Shabana Rehman Nude PhotosBjørn Stærk is getting a lot of hits from Pakistanis searching for nude photos of Norwegian-Pakistani comedienne Shabana Rehman. So am I. And since I'm always interested in getting more Muslim visitors, I decided to make a post called "Shabana Rehman Nude Photos", which will appear on a Google search. No, I don't have any, but I want more traffic:
Shabana Rehman 1 - Pakistani editors 0
Shabana Rehman about the negative coverage of her in Pakistani newspapers: "Over the last two days I've received over a hundred offers of marriage from the readers of precisely these newspapers, who want to get in touch with me, who wonder if I can get them a Norwegian passport, or if they can buy nude pictures of me, or buy my body, or put them in touch with potential Norwegian wives, the letters decorated with Western pornographic pictures. That's how much the condemnation of hypocritical and ethically cripled Pakistani editors is worth." And let me add that my blog is getting a lot of hits these days from Pakistanis searching for nude pictures of Shabana. The only one I know of is this, but congrats for looking. Perhaps I can interest you in some of her ideas instead?
Shabana Rehman: The Migration of the Heart
My father died in 1996. He was only 52. There was nothing unusual about his death. But there was about his final wish. He asked to be buried where his children, the next generation, lived, and not in the country of his ancestors. This is an unusual choice for people in his generation of immigrants. A proud Pakistani, buried in Norwegian soil. As I watched his coffin being lowered into the earth, a truth struck me with a force I could not escape. It was like being confronted with an Icelandic vulcano.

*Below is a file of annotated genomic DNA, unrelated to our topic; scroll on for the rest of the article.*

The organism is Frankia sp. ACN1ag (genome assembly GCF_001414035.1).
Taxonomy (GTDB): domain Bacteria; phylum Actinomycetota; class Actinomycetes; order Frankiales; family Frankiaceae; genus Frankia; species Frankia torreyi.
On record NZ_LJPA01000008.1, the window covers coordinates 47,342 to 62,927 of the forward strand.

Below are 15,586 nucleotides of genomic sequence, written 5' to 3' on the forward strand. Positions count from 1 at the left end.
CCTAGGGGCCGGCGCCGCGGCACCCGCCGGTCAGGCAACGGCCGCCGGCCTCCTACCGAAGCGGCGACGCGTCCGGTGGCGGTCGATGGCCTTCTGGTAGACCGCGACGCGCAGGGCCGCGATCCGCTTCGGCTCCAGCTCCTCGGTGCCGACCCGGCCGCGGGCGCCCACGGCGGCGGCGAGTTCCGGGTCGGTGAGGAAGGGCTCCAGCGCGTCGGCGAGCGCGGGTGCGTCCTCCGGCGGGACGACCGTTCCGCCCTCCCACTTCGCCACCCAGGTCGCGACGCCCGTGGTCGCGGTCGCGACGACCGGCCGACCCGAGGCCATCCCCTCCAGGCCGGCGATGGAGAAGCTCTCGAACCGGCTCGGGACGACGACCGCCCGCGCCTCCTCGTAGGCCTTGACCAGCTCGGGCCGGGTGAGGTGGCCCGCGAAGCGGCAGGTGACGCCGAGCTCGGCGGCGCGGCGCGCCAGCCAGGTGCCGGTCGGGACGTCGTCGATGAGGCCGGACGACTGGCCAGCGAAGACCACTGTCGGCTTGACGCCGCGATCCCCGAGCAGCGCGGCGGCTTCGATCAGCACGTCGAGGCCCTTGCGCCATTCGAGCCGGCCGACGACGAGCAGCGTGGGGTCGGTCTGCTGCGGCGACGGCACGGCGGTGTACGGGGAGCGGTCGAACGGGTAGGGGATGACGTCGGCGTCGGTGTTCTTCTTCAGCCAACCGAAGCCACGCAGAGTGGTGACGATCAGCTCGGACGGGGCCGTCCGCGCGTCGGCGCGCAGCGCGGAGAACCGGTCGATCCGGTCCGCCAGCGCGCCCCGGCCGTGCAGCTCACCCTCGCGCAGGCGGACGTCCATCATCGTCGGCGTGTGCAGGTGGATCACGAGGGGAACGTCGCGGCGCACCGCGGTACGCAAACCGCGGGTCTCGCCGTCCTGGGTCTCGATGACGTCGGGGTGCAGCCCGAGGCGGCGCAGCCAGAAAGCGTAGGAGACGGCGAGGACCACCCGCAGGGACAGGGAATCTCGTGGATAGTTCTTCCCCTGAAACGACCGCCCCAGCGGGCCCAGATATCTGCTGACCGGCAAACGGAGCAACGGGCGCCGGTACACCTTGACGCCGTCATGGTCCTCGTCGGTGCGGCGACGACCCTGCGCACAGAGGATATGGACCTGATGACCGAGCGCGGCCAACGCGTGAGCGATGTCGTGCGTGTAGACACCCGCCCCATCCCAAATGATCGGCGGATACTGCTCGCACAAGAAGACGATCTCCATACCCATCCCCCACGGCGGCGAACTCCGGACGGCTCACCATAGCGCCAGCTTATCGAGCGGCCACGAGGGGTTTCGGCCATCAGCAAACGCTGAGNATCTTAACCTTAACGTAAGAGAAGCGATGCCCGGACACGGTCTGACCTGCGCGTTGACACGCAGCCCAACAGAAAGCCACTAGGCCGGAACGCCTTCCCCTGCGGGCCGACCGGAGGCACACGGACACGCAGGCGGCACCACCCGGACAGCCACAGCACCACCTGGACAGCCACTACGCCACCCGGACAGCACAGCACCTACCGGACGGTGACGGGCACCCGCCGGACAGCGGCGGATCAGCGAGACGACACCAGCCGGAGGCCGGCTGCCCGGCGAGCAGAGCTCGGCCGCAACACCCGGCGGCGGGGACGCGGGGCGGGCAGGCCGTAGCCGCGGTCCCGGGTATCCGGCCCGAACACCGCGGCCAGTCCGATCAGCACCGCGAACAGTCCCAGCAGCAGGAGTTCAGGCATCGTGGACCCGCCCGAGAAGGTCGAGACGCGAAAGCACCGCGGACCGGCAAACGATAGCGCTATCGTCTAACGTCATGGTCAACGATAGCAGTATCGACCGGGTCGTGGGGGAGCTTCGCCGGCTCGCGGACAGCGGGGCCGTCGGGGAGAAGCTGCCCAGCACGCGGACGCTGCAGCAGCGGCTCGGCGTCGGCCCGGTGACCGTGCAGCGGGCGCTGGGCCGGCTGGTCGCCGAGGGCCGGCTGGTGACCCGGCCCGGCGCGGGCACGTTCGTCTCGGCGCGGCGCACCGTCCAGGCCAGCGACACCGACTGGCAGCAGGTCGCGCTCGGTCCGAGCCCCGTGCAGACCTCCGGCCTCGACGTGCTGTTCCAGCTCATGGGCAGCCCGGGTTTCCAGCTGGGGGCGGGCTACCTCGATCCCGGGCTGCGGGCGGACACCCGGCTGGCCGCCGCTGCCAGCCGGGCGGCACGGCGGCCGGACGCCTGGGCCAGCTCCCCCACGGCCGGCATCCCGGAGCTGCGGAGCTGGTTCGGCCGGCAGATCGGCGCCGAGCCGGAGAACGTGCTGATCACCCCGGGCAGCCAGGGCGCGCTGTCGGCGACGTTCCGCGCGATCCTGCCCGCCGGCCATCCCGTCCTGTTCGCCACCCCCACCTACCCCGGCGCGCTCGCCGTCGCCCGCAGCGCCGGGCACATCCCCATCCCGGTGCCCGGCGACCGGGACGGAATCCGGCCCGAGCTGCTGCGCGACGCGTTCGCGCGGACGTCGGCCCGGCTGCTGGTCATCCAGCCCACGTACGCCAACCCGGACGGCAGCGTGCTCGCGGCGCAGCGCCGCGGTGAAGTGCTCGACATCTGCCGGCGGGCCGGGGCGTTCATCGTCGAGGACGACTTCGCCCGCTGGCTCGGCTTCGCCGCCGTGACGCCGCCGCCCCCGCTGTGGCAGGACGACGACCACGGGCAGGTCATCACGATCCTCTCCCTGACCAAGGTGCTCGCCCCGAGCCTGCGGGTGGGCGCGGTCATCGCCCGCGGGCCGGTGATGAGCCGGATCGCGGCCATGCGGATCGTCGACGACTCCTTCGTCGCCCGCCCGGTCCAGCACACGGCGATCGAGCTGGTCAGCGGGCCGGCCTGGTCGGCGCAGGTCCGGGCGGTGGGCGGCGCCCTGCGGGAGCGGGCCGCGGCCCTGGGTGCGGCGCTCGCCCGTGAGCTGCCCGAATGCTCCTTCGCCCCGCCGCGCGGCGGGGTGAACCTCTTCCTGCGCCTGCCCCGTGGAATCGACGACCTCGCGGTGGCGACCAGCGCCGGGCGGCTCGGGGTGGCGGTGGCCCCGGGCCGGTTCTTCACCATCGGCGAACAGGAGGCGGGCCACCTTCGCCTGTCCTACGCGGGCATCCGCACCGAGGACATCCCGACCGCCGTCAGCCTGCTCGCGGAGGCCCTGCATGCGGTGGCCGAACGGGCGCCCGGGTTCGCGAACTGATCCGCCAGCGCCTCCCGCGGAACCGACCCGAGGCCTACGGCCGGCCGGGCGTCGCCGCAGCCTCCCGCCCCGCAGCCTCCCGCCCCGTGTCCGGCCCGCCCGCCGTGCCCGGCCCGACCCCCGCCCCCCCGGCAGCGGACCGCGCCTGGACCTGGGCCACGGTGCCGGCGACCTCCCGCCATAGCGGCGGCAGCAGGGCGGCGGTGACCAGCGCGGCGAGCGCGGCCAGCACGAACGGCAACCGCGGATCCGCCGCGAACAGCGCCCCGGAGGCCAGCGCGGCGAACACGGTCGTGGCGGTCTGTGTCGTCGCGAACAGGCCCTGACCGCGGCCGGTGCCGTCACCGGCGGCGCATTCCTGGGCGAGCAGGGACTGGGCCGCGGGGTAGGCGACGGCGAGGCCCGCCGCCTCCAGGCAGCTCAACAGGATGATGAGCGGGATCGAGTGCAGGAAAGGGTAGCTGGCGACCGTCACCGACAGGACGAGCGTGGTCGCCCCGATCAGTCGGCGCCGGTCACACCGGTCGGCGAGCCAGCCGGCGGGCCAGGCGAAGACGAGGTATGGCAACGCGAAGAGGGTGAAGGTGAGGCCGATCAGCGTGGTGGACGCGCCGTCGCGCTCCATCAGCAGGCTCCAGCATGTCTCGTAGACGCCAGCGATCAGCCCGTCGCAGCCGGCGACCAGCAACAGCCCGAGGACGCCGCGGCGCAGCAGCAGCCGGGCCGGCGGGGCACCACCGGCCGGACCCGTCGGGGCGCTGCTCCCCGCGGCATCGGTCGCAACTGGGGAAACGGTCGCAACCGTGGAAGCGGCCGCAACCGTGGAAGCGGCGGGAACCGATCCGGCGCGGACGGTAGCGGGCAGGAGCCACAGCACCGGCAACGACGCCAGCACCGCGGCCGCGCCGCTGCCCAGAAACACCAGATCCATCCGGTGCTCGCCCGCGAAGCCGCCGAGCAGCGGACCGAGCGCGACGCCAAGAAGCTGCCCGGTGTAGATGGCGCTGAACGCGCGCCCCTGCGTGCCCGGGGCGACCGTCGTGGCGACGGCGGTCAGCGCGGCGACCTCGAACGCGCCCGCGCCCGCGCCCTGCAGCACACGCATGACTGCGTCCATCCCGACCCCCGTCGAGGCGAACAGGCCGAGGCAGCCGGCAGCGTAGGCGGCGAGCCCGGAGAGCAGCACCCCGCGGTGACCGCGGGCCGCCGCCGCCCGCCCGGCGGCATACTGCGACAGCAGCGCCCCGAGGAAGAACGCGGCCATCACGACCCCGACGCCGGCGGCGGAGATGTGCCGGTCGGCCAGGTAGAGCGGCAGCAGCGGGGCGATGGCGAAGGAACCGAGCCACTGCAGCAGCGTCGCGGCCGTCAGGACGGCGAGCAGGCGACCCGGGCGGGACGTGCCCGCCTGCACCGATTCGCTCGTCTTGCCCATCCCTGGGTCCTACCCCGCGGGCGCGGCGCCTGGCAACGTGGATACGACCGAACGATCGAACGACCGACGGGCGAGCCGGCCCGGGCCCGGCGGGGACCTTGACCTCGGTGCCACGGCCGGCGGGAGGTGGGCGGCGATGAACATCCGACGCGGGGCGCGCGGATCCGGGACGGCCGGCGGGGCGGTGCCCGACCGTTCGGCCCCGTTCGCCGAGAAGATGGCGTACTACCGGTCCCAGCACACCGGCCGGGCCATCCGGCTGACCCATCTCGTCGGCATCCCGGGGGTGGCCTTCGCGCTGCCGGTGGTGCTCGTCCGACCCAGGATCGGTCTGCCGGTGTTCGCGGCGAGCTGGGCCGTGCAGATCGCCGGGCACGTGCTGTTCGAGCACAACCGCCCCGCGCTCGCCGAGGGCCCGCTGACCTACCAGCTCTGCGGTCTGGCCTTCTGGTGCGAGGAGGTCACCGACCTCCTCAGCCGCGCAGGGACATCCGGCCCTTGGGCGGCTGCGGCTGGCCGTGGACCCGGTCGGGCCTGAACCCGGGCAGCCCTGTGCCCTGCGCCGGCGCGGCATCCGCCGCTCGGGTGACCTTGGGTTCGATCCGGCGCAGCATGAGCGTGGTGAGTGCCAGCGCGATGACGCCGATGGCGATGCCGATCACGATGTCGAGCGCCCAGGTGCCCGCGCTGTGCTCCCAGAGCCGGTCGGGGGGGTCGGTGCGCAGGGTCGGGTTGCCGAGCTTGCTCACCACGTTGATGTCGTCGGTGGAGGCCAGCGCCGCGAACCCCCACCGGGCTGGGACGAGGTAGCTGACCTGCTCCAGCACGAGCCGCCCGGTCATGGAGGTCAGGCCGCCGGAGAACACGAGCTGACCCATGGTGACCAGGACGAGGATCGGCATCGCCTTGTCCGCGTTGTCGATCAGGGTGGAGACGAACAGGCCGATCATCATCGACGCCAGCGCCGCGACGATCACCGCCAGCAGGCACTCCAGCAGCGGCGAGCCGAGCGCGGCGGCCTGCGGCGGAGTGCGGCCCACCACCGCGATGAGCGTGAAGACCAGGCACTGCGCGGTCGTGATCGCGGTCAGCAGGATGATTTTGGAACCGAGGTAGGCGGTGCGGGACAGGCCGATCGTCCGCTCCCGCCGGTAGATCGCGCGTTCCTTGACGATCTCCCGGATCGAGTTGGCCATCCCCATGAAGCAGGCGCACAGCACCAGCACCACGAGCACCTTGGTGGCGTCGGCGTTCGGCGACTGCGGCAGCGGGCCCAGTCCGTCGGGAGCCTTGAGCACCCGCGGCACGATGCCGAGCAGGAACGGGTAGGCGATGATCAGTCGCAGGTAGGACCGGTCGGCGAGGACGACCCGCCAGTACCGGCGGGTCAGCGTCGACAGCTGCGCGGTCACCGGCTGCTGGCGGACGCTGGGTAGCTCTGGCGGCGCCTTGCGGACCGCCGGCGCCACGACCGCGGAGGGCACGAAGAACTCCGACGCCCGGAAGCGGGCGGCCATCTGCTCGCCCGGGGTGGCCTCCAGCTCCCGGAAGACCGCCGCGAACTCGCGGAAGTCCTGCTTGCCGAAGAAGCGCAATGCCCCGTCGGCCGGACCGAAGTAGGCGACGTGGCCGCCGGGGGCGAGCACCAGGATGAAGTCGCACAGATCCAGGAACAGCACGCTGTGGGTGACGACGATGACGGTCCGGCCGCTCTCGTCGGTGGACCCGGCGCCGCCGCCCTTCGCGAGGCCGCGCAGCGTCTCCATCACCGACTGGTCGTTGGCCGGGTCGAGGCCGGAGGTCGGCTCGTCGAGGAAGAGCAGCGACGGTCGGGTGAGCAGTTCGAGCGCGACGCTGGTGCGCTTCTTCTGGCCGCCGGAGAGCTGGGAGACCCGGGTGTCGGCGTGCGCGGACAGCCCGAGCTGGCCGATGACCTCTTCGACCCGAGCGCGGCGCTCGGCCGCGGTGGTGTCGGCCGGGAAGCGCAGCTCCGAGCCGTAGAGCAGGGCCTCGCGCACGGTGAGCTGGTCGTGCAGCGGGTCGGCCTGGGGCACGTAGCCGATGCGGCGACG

For there, by my father's grave, I saw no roots. For a person who takes for granted the community one belongs to, to stand there and see no roots it was like time stood still. By my father's grave I saw something different. I saw a dream of freedom. Who then was I, where do I belong, if this was my father's goodbye? Last week the answer came to me in form of a miracle: I became the aunt of a little princess. When I looked into her eyes for the very first time, I saw neither a Norwegian nor a Pakistani, a Muslim nor a Christian. I saw a free human being. She was also born with extra large feet. That is good. She'll need them. That generation is going to make new history, for they represent the migration of the heart.
My father had a dream: To live in a country where he could escape the hell of poverty, where you do not measure a person's dignity by where or as who you are born. Most people believe in roots, in differences, in categories. By my father's grave I could find no roots. He was one of many parents who throughout their lives had fought to give their children a more dignified life than he himself had been offered. There we stood, before his gravem and watched as nationality, religion, ethnicity and roots were buried, in a country that he was neither born in nor felt at home in. And yet it became a powerful symbol to us, his descendants. By my father's grave I saw no roots. I saw only a dream, a dream of the emmigration of the heart, and the immigration of freedom. I saw a dream of freedom, and the price he paid for it. The migration of the heart is the dream of freedom. That is my message to you today.